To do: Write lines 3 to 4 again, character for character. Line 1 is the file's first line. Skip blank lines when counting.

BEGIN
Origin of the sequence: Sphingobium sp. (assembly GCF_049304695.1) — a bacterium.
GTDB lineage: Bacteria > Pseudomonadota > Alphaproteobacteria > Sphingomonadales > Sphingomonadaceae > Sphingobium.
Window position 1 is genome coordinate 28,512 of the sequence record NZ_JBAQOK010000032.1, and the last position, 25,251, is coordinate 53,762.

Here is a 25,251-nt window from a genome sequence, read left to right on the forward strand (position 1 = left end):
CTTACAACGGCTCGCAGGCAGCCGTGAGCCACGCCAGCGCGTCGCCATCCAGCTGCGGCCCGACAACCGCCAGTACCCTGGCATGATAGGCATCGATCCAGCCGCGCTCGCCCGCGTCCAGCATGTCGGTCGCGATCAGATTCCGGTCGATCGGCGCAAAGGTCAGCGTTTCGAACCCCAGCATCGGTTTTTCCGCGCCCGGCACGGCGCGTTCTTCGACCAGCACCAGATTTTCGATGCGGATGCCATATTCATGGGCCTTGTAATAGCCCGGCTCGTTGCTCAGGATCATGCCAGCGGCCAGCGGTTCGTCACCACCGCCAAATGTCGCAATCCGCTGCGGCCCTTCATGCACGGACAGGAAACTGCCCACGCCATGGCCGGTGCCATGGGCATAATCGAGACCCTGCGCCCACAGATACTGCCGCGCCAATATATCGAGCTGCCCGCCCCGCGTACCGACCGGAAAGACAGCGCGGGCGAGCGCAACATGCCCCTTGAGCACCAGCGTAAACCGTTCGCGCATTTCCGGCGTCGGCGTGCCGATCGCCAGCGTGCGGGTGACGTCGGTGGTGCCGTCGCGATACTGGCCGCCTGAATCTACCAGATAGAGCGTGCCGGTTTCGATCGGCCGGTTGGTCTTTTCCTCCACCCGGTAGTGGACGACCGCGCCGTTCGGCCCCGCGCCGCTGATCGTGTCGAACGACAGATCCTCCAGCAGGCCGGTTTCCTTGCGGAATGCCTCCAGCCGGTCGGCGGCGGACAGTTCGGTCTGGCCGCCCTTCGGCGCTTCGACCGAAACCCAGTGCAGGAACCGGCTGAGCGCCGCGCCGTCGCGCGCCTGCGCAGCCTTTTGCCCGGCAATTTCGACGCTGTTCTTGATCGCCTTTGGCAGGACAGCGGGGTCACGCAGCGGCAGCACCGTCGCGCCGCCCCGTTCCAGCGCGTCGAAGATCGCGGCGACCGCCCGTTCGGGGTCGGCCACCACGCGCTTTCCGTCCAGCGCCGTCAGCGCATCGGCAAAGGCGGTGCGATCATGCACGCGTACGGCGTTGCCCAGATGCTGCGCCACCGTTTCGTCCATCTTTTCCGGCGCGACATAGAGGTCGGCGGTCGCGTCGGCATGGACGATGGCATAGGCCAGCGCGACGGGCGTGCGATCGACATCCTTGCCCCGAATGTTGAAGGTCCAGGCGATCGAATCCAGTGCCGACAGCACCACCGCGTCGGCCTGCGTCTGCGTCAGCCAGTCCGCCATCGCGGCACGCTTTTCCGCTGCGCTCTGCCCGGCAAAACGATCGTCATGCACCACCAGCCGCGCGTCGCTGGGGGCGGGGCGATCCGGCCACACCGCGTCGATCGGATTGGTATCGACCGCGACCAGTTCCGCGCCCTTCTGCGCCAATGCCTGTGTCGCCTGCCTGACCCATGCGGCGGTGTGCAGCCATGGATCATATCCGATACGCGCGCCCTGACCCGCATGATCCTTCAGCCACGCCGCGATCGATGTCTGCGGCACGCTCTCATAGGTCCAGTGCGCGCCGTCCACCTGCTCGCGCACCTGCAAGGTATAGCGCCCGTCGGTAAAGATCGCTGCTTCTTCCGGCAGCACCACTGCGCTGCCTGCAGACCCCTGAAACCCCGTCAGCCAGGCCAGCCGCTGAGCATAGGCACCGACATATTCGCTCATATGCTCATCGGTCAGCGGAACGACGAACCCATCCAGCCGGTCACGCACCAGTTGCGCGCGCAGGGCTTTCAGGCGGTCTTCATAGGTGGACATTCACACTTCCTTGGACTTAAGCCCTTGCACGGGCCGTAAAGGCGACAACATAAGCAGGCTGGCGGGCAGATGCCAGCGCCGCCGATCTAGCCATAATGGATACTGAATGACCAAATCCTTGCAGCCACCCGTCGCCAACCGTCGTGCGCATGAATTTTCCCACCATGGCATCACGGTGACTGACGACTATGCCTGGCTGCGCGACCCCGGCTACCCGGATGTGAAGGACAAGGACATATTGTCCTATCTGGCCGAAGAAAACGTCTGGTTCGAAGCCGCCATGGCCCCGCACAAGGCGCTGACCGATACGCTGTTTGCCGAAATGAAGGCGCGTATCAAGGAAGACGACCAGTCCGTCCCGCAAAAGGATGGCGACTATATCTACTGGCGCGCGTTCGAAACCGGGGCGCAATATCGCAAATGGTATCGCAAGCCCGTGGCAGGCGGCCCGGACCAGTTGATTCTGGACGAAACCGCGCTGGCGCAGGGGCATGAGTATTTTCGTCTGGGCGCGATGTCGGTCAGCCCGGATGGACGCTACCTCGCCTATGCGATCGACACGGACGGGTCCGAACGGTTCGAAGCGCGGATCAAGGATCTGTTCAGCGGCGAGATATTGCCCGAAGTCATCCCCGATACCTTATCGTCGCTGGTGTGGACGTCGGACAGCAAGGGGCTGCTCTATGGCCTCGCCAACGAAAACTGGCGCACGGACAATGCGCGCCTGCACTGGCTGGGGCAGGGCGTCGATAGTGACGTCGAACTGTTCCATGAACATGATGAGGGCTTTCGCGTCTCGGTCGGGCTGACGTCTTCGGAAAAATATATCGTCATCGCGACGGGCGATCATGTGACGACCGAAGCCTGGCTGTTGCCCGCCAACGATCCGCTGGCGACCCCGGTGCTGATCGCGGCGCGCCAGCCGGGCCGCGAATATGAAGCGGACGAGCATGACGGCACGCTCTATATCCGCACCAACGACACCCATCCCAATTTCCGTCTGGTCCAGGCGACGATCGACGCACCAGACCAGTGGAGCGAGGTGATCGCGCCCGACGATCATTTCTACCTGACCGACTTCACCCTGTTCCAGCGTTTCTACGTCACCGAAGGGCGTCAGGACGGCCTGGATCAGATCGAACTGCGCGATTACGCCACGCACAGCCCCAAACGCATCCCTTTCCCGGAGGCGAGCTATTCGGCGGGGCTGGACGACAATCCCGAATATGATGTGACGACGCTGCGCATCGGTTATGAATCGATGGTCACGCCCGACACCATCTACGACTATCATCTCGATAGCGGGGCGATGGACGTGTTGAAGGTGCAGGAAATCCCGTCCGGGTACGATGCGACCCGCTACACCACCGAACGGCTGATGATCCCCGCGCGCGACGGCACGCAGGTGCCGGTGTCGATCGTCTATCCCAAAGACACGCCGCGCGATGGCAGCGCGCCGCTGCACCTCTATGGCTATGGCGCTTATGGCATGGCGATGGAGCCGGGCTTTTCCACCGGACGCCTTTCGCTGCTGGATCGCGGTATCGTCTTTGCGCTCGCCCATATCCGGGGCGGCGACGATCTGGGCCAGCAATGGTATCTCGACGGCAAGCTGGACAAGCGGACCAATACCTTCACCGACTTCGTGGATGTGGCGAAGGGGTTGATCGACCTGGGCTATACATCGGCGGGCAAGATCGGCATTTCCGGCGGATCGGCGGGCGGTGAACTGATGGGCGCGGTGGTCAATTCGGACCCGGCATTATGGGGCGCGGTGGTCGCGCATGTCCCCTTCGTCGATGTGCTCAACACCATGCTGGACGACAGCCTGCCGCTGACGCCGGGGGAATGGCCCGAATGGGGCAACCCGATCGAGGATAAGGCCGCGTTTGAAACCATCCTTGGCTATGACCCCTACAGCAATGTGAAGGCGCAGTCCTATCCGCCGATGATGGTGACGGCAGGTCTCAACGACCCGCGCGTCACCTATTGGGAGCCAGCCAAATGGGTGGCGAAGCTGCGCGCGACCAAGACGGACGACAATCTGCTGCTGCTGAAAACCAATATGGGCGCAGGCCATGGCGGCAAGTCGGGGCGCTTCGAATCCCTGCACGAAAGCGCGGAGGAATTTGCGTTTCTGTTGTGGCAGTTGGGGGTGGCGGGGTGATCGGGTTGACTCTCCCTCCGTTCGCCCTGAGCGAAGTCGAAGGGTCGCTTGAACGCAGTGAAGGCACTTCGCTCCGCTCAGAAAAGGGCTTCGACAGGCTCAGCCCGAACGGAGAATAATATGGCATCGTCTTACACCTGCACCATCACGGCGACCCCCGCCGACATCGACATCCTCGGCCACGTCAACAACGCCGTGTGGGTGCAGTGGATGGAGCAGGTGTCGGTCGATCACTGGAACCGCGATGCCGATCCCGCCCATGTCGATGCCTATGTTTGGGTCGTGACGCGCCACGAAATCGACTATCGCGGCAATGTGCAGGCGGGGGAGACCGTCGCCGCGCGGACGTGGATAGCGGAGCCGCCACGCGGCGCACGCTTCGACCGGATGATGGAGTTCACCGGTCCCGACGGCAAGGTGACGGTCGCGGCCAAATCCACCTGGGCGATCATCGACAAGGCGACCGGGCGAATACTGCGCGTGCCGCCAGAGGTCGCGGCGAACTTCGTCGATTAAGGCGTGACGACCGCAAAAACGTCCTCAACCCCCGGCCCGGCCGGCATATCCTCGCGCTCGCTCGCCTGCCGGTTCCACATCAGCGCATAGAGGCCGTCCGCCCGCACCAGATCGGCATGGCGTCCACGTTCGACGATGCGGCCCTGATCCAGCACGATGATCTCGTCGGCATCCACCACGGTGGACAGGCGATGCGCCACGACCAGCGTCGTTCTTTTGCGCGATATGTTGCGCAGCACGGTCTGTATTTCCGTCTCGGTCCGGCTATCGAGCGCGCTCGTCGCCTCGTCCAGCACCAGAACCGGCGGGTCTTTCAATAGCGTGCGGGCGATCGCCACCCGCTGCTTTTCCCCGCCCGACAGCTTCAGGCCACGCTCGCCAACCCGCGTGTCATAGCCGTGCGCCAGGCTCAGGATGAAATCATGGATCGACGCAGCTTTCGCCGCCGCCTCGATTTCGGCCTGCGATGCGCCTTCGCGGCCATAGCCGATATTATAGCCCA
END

Window position 1 is genome coordinate 28,512 of the sequence record NZ_JBAQOK010000032.1, and the last position, 25,251, is coordinate 53,762.

Here is a 25,251-nt window from a genome sequence, read left to right on the forward strand (position 1 = left end):